So, if you want to show pics to prove a possible #596:
Show a pic properly aligned horizontally/vertically with the stamp over a perforation gauge demonstrating perf 11. Make sure all 4 sides are visible so we can confirm all sides are perf 11.
Show another pic with the possible #596 overlayed (or side by side) on a #581 in the same scan (not separate scans). Make sure the stamps are aligned horizontally/vertically as much as possible, and the stamps are flat. We can do the image manipulation to slide the stamp image to see if the dimensions match.
In case anyone is wondering why mdroth is making this request -- if there is evidence of setoff, then the stamp was printed by flat plate press, which would rule out a #596. The setoff is not always there, but is useful in quickly spotting flat plate press stamps. I'm assuming you have a used stamp with no gum.
While it is possible to create a fake setoff on gummed stamps, there would be little reason to change a high premium stamp to junk status.
Good evening all. I still do not have the scans as of yet. My wife left late and is still not back from her mothers. She will probably be gone all night which leaves me tomorrow to post the scans. I would go into her box of tricks to look for the 581 but I am sure that I am not the only man on here that would not get an ounce of rest shuffling things his wife is anal retentive about I will research further on the links above however. Thanks for the great feedback. As for the back of the stamp... fully understood and no issues at all. As soon as I get the other stamp to work with, I will have all uploaded.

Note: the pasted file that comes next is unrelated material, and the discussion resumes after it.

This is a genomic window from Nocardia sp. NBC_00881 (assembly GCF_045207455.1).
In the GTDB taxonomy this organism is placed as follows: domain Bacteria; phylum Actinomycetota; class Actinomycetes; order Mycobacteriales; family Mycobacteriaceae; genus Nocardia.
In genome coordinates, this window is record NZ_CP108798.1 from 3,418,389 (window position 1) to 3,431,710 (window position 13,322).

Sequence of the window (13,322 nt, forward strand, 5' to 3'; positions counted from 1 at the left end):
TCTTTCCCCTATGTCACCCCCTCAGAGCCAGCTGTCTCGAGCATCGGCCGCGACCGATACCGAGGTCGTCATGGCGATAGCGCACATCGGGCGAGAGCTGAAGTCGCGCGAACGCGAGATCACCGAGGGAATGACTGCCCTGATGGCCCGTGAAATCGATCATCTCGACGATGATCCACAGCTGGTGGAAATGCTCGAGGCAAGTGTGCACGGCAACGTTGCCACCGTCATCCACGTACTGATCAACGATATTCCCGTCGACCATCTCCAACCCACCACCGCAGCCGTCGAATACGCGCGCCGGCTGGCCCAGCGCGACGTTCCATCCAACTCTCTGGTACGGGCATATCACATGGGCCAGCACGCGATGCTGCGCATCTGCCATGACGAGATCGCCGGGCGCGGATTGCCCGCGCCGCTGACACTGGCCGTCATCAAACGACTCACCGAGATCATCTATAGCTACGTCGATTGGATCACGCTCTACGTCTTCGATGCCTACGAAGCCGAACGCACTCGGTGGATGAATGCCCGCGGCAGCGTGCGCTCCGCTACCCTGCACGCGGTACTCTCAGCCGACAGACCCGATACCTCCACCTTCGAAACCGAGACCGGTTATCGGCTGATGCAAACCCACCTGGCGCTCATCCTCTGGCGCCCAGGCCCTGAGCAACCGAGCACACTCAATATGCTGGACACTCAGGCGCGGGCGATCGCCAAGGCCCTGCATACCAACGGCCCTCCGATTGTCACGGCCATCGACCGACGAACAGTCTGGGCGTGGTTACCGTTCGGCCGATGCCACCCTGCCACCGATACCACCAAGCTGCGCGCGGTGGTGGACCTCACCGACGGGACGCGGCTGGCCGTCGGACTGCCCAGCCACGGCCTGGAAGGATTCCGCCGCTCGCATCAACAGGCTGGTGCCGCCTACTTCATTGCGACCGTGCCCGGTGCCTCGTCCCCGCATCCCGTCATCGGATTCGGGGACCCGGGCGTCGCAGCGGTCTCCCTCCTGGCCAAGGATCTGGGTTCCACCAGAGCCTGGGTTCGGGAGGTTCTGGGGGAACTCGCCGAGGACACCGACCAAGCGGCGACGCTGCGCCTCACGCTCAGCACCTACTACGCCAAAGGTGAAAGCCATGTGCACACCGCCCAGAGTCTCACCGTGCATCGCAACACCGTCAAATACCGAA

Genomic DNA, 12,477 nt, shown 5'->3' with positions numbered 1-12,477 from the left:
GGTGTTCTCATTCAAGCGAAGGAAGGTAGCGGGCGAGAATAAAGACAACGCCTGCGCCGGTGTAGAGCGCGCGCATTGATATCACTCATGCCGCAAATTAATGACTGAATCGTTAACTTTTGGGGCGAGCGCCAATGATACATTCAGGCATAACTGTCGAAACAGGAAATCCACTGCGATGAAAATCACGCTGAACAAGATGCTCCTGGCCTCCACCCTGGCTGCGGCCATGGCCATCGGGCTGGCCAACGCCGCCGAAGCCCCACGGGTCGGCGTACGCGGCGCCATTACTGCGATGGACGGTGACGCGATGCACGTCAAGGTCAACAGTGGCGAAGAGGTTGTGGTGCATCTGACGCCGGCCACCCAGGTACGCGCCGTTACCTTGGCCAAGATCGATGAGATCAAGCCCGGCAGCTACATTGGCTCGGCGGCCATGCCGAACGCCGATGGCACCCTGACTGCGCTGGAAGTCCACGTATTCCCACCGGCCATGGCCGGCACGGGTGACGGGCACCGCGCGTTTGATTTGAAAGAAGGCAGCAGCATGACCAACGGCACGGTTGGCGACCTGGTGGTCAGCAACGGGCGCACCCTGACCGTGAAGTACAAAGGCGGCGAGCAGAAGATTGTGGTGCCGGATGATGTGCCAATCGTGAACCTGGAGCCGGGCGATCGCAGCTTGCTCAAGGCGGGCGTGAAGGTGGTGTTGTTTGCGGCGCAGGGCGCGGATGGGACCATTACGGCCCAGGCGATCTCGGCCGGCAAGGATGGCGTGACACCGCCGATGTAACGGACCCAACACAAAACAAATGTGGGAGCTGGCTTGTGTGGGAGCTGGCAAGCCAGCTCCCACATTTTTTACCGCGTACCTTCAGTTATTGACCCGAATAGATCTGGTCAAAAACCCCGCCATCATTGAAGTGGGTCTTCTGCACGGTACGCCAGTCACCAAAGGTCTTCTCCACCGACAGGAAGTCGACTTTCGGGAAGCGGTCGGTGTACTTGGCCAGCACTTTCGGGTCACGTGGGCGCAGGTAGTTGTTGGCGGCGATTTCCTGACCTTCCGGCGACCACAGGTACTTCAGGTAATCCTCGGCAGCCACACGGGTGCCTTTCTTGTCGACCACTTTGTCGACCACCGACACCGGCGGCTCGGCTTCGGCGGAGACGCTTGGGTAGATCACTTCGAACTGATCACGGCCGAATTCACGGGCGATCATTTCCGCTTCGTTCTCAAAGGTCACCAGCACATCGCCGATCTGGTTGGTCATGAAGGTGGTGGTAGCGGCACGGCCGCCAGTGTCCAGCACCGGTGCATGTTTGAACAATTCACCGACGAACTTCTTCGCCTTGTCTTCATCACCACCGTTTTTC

Have a great night all. I am going to go and look around the forum a little. See how much more I do not know
While I'm waiting for the email to confirm me Just wanted to let you know it took us 2 days to find a 581. Bloody aggravating. However, at the end of the day all I had to do was look in my main stamp book. Some days... it just doesn't pay to get out of bed
It was next to impossible to put the stamp on the perf gauge and scan it. So I am adding the high res scans and then showing a photo of the stamp on the perf gauge to show one as a 10 and one as an 11. That should hopefully be sufficient. I have the back of the stamps scanned also. I have placed a perf gauge on one of the scans... I was not sure if you had a way of cutting and pasting the images so wanted to give you as raw an image with all of the necessary elements. With any luck, we have the 596... Truth be known... it was more difficult to find the 581 Anyway... still waiting on the confirmation email from the image upload section...